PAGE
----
Defendants Missouri Governor Michael L. Parson, Missouri Attorney General Eric Schmitt[2], and Acting Supervisor of the Missouri Department of Public Safety, Division of Alcohol & Tobacco Control Keith Hendrickson are all sued in their official capacities.

         In the State of Missouri, a resident wine retailer can obtain a license from Defendants which allows it to sell, deliver, and ship by common carrier directly to Missouri consumers any wine that it has in its inventory. A Missouri wine retailer may obtain wine for resale from distributors, auction houses and private collections. The Defendants will issue such an off-premises retail license only to wine retailers located in the State of Missouri. Magnum Wine is not located in Missouri, is not eligible for a Missouri off-premises license, and is prohibited by law from selling, delivering or shipping wine from its inventory directly to consumers in Missouri. No. other Missouri license is available to Magnum Wine and Tastings that would allow it to sell, deliver, and ship wine from its inventory to consumers in Missouri. It would obtain such a license if one were available.

         Plaintiff Schlueter has contacted several out-of-state retailers either on the Internet or by phone in order to buy wines he cannot find in Missouri. These retailers include Magnum Wine, The Wine Library in New Jersey, and Federal Wine & Spirits in Boston, Massachusetts. All of these retailers refused to sell and ship their wines to Schlueter because of Missouri law. Some wines that Schlueter wants to buy are not available in retail stores in Missouri but are available from retail stores in other states. Plaintiff French has also attempted to purchase wine from out-of-state wine retailers which claims he cannot obtain either in his hometown or in Missouri and has been denied these purchases.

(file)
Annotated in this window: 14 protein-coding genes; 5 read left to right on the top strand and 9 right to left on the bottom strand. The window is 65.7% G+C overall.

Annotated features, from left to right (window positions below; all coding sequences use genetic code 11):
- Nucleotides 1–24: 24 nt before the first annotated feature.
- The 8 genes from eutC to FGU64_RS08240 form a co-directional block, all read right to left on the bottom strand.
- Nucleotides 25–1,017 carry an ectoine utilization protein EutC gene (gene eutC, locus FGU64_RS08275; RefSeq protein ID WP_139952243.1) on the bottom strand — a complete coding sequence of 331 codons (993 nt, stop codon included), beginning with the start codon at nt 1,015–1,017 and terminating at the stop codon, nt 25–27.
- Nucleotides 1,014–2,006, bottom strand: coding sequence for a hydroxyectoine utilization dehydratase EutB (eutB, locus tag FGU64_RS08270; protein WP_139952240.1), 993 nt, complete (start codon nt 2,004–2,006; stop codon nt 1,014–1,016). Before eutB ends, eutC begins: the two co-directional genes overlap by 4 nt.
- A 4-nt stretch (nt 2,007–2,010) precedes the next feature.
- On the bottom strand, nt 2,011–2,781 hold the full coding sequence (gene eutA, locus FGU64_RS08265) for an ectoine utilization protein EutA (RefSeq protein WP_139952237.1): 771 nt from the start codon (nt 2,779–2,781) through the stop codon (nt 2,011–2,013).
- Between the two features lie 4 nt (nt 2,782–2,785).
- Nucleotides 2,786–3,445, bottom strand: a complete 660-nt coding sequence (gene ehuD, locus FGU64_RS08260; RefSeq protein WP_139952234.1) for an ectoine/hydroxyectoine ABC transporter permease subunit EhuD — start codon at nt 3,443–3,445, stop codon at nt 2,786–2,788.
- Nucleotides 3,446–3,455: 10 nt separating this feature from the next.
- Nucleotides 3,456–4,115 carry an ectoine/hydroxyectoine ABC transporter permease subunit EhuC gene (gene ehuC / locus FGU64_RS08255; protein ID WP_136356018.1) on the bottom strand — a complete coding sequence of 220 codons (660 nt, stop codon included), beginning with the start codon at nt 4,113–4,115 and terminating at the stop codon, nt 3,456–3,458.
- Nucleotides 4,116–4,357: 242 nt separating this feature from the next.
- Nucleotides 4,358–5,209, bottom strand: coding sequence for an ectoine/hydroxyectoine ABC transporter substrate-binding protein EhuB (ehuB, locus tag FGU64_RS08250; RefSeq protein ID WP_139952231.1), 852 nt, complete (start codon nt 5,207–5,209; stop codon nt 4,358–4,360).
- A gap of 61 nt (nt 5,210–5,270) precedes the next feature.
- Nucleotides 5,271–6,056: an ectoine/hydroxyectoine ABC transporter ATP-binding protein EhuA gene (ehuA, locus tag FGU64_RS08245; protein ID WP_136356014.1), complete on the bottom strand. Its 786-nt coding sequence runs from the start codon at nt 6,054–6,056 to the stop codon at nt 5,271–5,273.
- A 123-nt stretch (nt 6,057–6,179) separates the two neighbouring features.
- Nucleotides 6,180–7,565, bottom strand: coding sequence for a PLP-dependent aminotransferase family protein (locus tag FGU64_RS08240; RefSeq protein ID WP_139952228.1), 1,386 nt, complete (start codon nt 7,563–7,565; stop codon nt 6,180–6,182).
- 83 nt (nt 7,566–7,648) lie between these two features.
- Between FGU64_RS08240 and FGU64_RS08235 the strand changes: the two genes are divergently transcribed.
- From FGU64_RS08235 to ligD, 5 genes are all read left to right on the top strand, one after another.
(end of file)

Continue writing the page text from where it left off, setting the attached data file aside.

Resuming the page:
Mangum Wine has been contacted by Schlueter who has attempted to buy wine and have it shipped to him in Missouri. Mangum has refused to complete this order due to Missouri's ban on out-of-state retail sales, shipments, and deliveries. Magnum Wine has lost profit of its sale of wine to Schlueter and other Missouri customers. Magnum Wine would obtain a license to sell, ship and deliver its wine directly to consumers in the State of Missouri if one were available.

         In the course of his business, Plaintiff Cordes develops personal relationships with many of his customers, makes special wine purchases for them, consults with them about wine in person, by telephone and by Internet, and sells and delivers wine to them. Some of these customers live part of the year in Florida and part of the year in Missouri. Cordes has received requests from his customers to send wine to residents of Missouri as gifts but was unable to ship the specifically requested wines because the laws of Missouri prevent him from doing so. Cordes wants to practice his profession as a wine merchant in Missouri by consulting with, obtaining wines for, and delivering wines to Missouri residents, but is prevented from doing so by Missouri law. He has suffered economic harm as a result. Mr. Cordes has not applied to Missouri officials for a retail license because it would be futile to do so since he is not a resident of Missouri and residency is required for a retail wine dealer permit. If a license were available to Cordes on terms equivalent to those for Missouri citizens, he would obtain it.

         Plaintiffs' Complaint alleges that the portions of Missouri's Liquor Control Law that allow in-state retailers to ship wine to Missouri consumers while prohibiting out-of-state retailers from doing the same is unconstitutional for two reasons:

First, Plaintiffs contend that the disparate treatment between in-state and out-of-state retailers violates the Commerce Clause because it discriminates against interstate commerce and protecting the economic interest of ...